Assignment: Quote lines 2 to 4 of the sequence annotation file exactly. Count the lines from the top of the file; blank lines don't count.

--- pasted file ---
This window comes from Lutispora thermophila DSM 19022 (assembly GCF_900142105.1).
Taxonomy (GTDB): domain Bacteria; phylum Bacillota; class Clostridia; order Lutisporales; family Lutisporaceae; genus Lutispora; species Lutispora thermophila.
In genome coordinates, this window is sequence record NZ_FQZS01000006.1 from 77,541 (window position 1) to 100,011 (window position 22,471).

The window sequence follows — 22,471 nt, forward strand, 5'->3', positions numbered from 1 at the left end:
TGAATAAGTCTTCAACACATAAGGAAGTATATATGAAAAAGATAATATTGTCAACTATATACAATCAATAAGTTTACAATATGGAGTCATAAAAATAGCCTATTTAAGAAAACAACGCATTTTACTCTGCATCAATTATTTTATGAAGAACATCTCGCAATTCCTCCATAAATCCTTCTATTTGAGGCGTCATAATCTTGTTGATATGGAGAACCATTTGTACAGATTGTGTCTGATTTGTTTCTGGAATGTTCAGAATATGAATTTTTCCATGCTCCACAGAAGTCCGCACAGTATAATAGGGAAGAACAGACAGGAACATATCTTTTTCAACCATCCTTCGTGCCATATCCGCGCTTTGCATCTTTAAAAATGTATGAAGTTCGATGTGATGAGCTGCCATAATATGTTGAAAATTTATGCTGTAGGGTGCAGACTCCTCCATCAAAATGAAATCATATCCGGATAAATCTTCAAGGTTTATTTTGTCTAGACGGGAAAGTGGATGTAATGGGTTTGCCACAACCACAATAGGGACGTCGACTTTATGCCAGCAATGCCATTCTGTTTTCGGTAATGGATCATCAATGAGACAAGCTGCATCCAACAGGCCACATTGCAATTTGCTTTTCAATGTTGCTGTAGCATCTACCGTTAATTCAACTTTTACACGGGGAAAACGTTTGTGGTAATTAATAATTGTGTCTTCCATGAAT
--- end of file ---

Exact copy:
Taxonomy (GTDB): domain Bacteria; phylum Bacillota; class Clostridia; order Lutisporales; family Lutisporaceae; genus Lutispora; species Lutispora thermophila.
In genome coordinates, this window is sequence record NZ_FQZS01000006.1 from 77,541 (window position 1) to 100,011 (window position 22,471).

The window sequence follows — 22,471 nt, forward strand, 5'->3', positions numbered from 1 at the left end: